Described as “the greatest trial in history” by Sir Norman Birkett, one of the British judges who presided over it, the trial against major war criminals before the IMT set a precedent for the structure of international criminal law. The formation of the IMT has influenced the world with subsequent trials from Sierra Leone to the former Yugoslavia, Cambodia, The Hague, and Rwanda. International prosecutors who have attended the Jackson Center’s annual International Humanitarian Law Dialogs at Chautauqua Institution each August readily attest to the important role Jackson’s Nuremberg legacy has played in their own work to apply the rule of law to perpetrators of war crimes.
In commemoration of the 70th anniversary of the trial, the Memorium Nuremberg Trials in the City of Nuremberg invited some of the last eyewitnesses of the trial to the historic Court Room 600 on November 20, 2015. The witnesses, Dr. Yves Beigbeder, former assistant of the French judge, Henri Donnedieu de Vabres, Father Moritz Fuchs, former body guard of Justice Jackson and Dr. George Sakheim, former interpreter, will talk about their experiences in the years 1945 and 1946. The panel discussion was introduced and moderated by Elizabeth S. Lenna Fellow Professor John Q. Barrett of St. John’s School of Law in New York, NY.
In addition to the event in Nuremberg, the Jackson Center is recognizing the 70th anniversary of the trial in many exciting ways. On Thursday evening, November 19, 2015, Jackson Center co-founder and Board member Gregory L. Peterson spoke at the Warren County Courthouse on Robert H. Jackson: Opening Greatest Criminal Trial in 20th Century. In December, the Center will offer a preview of its new exhibit, Justice Matters: the Road to Nuremberg, with a grand opening in January 2016. The exhibit focuses on Justice Jackson’s pretrial work; in particular, the drafting of the London Agreement and Charter in August 1945.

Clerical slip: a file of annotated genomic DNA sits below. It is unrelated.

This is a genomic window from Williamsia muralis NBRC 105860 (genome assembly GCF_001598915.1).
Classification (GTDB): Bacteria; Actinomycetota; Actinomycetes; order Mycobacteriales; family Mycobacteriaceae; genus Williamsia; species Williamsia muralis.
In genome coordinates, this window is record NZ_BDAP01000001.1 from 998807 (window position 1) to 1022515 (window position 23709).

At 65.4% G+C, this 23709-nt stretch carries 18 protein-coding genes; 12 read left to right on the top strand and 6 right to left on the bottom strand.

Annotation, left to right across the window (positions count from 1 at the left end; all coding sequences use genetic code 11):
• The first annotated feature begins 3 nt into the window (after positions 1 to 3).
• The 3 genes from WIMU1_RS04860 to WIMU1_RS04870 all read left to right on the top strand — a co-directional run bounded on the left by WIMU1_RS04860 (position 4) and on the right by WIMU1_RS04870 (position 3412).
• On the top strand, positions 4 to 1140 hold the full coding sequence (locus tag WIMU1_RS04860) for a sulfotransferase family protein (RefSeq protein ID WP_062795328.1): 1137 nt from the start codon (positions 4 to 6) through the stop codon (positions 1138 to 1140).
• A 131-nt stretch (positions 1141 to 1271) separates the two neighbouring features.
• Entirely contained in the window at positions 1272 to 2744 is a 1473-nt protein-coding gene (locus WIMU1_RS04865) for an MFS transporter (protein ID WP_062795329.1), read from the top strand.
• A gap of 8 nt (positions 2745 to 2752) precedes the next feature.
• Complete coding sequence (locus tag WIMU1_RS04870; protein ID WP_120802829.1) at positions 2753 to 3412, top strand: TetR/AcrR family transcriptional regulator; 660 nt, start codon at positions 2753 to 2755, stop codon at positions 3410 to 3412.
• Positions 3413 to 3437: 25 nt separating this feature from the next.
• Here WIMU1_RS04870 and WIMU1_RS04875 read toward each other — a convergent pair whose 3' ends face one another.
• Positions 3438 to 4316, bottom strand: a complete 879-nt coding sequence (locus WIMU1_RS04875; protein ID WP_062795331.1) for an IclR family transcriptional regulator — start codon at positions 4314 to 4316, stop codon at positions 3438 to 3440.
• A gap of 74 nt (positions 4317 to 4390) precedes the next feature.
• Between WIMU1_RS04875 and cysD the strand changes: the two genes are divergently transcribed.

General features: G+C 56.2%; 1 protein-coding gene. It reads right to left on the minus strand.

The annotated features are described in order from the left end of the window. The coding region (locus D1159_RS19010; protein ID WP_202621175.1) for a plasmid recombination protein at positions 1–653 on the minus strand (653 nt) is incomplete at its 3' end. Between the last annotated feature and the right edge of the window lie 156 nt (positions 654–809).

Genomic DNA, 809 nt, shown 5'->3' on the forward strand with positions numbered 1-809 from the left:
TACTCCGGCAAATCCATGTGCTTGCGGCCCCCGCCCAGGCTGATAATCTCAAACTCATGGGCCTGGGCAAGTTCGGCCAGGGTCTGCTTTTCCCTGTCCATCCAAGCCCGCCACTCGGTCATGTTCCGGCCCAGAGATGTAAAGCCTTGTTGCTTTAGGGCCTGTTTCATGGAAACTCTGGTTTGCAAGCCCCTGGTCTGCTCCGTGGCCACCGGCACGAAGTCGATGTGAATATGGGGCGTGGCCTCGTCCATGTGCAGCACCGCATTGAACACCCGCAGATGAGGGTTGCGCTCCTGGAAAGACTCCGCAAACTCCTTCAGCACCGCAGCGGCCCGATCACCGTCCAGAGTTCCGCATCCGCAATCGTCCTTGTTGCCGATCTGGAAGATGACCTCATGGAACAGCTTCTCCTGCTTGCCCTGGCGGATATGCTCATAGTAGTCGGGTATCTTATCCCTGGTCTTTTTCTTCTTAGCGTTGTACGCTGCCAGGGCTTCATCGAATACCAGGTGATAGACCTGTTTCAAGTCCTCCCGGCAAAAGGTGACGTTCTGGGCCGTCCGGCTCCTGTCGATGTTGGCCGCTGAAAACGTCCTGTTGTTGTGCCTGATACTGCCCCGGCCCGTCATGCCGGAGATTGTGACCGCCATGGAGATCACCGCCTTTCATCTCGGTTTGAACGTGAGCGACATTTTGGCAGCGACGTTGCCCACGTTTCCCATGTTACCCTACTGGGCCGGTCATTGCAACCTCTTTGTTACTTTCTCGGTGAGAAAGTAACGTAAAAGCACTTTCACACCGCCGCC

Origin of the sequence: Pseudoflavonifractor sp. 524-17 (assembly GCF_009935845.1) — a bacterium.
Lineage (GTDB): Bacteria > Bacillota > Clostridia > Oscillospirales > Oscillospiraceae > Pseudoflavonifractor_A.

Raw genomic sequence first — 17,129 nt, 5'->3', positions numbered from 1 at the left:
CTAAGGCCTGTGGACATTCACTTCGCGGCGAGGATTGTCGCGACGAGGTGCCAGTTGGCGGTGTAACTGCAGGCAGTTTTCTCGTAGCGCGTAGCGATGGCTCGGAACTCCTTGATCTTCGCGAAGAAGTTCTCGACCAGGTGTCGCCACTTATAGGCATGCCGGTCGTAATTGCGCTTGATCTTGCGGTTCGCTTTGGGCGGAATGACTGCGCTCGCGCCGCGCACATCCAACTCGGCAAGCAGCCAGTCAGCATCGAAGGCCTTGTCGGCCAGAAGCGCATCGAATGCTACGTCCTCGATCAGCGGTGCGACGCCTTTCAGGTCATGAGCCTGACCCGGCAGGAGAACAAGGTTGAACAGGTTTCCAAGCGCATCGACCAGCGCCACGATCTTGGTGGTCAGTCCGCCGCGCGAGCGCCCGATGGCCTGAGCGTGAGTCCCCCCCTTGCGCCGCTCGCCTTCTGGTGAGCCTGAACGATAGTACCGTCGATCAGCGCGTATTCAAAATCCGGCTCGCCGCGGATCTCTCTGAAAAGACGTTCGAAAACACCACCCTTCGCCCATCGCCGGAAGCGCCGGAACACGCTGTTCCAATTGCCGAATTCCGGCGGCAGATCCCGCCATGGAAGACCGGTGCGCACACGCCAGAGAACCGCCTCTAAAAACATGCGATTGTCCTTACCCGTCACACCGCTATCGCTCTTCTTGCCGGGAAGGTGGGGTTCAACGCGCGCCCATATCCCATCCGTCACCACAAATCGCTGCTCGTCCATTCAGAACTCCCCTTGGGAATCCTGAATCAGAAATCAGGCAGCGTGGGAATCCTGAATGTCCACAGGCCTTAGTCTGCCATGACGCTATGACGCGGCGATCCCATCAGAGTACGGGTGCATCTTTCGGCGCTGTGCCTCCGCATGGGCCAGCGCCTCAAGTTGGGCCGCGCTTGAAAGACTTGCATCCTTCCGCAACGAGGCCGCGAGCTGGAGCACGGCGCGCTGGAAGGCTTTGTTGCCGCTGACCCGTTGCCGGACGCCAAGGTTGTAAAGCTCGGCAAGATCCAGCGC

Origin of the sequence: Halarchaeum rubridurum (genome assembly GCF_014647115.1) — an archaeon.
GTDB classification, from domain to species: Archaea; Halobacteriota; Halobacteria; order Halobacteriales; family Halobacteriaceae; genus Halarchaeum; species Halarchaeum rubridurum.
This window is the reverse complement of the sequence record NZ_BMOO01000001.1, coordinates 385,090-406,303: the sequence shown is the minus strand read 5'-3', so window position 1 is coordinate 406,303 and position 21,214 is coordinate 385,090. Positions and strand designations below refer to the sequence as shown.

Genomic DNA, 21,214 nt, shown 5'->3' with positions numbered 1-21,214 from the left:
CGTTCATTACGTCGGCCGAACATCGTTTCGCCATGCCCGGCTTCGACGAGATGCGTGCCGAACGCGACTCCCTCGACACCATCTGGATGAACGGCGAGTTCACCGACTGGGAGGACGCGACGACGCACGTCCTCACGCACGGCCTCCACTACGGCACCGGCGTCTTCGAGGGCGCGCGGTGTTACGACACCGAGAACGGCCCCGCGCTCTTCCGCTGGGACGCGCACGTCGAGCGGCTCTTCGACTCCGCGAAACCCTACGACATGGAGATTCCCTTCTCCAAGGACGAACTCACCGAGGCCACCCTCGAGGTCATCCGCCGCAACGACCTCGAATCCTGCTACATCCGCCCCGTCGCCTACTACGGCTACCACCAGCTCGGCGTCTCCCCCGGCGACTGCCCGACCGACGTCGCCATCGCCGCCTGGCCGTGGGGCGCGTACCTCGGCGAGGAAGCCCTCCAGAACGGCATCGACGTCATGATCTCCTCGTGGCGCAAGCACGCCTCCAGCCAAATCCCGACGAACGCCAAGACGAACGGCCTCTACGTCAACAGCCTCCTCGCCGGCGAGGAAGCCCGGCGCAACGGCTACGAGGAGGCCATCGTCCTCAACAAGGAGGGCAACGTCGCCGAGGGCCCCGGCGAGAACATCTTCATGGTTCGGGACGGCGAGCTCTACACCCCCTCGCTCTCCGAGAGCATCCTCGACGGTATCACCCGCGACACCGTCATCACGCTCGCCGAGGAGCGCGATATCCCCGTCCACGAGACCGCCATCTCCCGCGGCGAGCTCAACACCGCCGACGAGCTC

On Wednesday, December 22, 2015, WNED Buffalo/Toronto will air, for the first time on PBS, the documentary film Liberty Under Law: The Robert H. Jackson Story at 10:00 PM EST. This inaugural airing will be followed by several additional screenings of the documentary on other PBS affiliates across the country in 2016.
Beginning in December 2015, through October 2016, the Jackson Center will provide a monthly series of articles in the Post Journal relying on Justice Jackson’s personal oral history and diary during that period of time. Readers will also be provided a link to view companion video footage to deepen their engagement with Jackson’s diary reflections. Additionally, the Center’s website will feature video clips on relevant days in history when a particular event occurred, so visitors can experience the trial over the course of the year as it mimics the unfolding of the event itself. Additional video, interviews, highlights of Jackson Center events, will be available on the Center’s YouTube channel.